methinks, thou wouldst murmur, like thine own Simaetha, the love-lorn witch,
'Farewell, Selene, bright and fair; farewell, ye other stars, that follow the
wheels of the quiet Night.' Nay, surely it was in such an hour that thou didst
behold the girl as she burned the laurel leaves and the barley grain, and
melted the waxen image, and called on Selene to bring her lover home. Even so,
even now, in the islands of Greece, the setting Moon may listen to the prayers
of maidens. 'Bright golden Moon, that now art near the waters, go thou and
salute my lover, he that stole my love, and that kissed me, sayin;g "Never
will I leave thee." And lo, he hath left me as men leave a field reaped and
gleaned, like a church where none cometh to pray, like a city desolate.'

So the girls still sing in Greece, for though the Temples have fallen, and the
wandering shepherds sleep beneath the broken columns of the god's house in
Selinus, yet these ancient fires burn still to the old divinities in the
shrines of the hearths of the peasants. It is none of the new creeds that cry,
in the dirge of the Sicilian shepherds of our time, 'Ah, light of mine eyes,
what gift shall I send thee, what offering to the other world? The apple
fadeth, the quince decayeth, and one by one they perish, the petals of the
rose. I will send thee my tears shed on a napkin, and what though it burneth
in the flame, if my tears reach thee at the last.'

Yes, little is ahered, Theocritus, on these shores beneath the sun, where thou
didst wear a tawny skin stripped from the roughest of he-goats, and about thy
breast an old cloak buckled with a plaited belt. Thou wert happier there, in
Sicily, methinks, and among vines and shadowy lime-trees of Cos, than in the
dust, and heat, and noise of Alexandria. What love of fame, what lust of gold
tempted thee away from the red cliffs, and grey olives, and wells of black
water wreathed with maidenhair?


The music of thv rustic flute
Kept not for long its happy country tone;
Lost it too soon, and learned a stormy note
Of men contention tost, of men who groan,
Which tasked thy pipe too sore, and tired thy throat--
It failed, and thou wast mute!

What hadst _thou_ to make in cities, and what could Ptolemies and Princes
give thee better than the goat-milk cheese and the Ptelean wine? Thy Muses
were meant to be the delight of peaceful men, not of tyrants and wealthy
merchants, to whom they vainly went on a begging errand. 'Who will open his
door and gladly receive our Muses within his house, who is there that will not
send them back again without a gift? And they with naked feet and looks
askance come homewards, and sorely they upbraid me when they have gone on a
vain journey, and listless again in the bottom of their empty coffer they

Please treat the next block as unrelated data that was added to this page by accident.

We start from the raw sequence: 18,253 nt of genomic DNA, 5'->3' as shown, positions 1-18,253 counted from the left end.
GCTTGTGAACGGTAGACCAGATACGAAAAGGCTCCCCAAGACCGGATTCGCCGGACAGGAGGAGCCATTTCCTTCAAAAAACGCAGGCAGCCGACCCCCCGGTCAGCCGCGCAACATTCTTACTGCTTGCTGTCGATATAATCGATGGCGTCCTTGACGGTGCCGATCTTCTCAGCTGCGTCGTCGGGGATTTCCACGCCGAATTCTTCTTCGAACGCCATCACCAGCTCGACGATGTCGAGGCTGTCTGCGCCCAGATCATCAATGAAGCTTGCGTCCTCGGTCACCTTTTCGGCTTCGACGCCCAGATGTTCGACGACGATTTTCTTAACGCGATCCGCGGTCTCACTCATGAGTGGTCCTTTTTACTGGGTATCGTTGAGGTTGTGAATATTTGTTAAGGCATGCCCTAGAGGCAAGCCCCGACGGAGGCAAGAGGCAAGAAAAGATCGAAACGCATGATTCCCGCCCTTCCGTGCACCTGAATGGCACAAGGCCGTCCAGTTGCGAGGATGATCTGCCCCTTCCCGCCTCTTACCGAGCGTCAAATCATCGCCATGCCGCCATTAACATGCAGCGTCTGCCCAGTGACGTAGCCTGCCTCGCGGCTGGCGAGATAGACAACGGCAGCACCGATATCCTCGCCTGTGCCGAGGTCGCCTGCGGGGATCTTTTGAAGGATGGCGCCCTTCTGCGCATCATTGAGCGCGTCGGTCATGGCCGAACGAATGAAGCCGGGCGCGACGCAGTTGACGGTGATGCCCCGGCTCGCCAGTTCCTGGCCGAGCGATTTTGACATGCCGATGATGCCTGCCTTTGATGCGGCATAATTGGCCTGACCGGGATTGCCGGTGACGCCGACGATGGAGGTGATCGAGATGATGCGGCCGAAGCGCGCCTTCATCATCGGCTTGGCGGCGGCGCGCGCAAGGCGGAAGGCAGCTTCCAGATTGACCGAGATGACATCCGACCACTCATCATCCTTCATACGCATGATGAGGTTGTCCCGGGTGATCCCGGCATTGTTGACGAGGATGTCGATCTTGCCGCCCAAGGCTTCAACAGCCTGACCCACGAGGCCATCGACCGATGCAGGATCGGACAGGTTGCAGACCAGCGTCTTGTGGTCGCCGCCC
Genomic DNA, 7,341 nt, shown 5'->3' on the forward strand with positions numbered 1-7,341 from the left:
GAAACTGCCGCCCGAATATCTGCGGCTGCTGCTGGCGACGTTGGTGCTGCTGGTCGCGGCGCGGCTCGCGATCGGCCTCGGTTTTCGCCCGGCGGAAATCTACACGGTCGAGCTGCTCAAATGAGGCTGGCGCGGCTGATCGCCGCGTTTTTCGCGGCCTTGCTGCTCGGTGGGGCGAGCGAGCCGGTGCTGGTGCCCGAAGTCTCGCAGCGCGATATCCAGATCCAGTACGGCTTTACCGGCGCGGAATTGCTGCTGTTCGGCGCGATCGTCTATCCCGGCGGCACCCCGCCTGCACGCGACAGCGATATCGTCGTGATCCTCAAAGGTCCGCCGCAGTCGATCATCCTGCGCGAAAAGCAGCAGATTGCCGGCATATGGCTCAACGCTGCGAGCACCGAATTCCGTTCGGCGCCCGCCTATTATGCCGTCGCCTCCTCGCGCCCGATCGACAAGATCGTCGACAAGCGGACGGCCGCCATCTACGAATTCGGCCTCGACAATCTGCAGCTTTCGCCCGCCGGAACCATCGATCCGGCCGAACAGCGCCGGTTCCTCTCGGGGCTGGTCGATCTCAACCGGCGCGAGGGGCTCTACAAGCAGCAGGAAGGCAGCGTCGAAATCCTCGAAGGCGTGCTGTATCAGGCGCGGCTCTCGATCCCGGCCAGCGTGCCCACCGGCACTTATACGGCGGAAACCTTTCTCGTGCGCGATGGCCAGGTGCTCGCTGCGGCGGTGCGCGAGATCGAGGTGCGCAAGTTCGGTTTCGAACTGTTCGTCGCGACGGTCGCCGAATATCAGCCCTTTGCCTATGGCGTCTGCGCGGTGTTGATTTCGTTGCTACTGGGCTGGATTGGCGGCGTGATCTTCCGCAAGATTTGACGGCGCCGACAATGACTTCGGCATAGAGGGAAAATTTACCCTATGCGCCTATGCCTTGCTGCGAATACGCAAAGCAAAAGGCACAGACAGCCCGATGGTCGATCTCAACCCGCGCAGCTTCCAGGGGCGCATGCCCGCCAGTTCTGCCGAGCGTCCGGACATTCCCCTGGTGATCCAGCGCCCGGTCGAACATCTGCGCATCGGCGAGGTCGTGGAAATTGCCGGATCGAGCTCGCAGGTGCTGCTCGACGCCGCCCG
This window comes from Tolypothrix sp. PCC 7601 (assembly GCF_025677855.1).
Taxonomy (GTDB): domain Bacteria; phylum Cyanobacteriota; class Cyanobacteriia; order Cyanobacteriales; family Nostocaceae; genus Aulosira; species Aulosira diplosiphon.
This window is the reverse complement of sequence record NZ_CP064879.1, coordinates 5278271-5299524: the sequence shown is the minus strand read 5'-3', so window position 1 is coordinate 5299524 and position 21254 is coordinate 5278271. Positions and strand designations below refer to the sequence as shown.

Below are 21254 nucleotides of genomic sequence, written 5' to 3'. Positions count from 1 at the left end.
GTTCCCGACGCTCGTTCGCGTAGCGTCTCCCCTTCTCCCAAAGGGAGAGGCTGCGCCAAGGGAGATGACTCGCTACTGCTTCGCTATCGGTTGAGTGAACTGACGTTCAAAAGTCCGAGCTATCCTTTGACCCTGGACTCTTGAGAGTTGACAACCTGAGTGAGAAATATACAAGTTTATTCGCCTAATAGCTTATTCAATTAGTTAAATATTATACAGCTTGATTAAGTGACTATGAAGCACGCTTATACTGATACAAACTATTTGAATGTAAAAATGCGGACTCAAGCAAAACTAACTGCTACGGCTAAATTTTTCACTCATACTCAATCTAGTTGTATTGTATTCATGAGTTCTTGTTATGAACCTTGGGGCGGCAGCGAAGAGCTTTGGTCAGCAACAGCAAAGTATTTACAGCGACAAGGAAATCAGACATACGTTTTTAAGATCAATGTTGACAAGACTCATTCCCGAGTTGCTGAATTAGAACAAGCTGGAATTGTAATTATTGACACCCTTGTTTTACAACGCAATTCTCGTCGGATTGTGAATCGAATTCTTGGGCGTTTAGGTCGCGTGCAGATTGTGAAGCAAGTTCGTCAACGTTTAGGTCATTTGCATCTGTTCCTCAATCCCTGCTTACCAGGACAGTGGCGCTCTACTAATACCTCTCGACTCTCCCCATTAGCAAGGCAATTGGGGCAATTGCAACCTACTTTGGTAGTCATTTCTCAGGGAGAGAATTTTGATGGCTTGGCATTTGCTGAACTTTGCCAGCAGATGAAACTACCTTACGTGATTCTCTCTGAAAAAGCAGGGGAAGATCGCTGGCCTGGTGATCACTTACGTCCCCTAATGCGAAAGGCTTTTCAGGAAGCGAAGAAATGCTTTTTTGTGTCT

dwell with heads bowed over their chilly knees, where is their drear abode,
when portionless they return.' How far happier was the prisoned goat-herd,
Comatas, in the fragrant cedar chest where the blunt-faced bees from the
meadow fed him with food of tender flowers, because still the Muse dropped
sweet nectar on his lips!

Thou didst leave the neat-herds and the kine, and the oaks of Himera, the
galingale hummed over by the bees, and the pine that dropped her cones, and
Amarvllis in her cave, and Bombyca with her feet of carven ivory. Thou
soughtest the City, and strife with other singers, and the learned write still
on thy quarrels with Apollonius and Callimachus, and Antagoras of Rhodes. So
ancient are the hatreds of poets, envy, jealousy, and all unkindness.

Not to the wits of Courts couldst thou teach thy rural song, though all these
centuries, more than two thousand years, they have laboured to vie with thee.
There has come no new pastoral poet, though Virgil copied thee, and Pope, and
Phillips, and all the buckram band of the teacup time; and all the modish
swains of France have sung against thee, as the _son_challenged_Athene_. They
never knew the shepherd's life, the long' winter nights on dried heather by
the fire, the long summer days, when over the dry grass all is quiet, and only
the insects hum, and the shrunken burn whispers a silver tune. Swains in
high-heeled shoon, and lace, shepherdesses in rouge and diamonds, the world is
weary of all concerning them, save their images in porcelain, effigies how
unlike the golden figures, dedicate to Aphrodite, of Bombyca and Battus.
Somewhat, Theocritus, thou hast to answer for, thou that first of men brought
the shepherd to Court, and made courtiers wild to go a Maying with the
shepherds.


Andrew Lang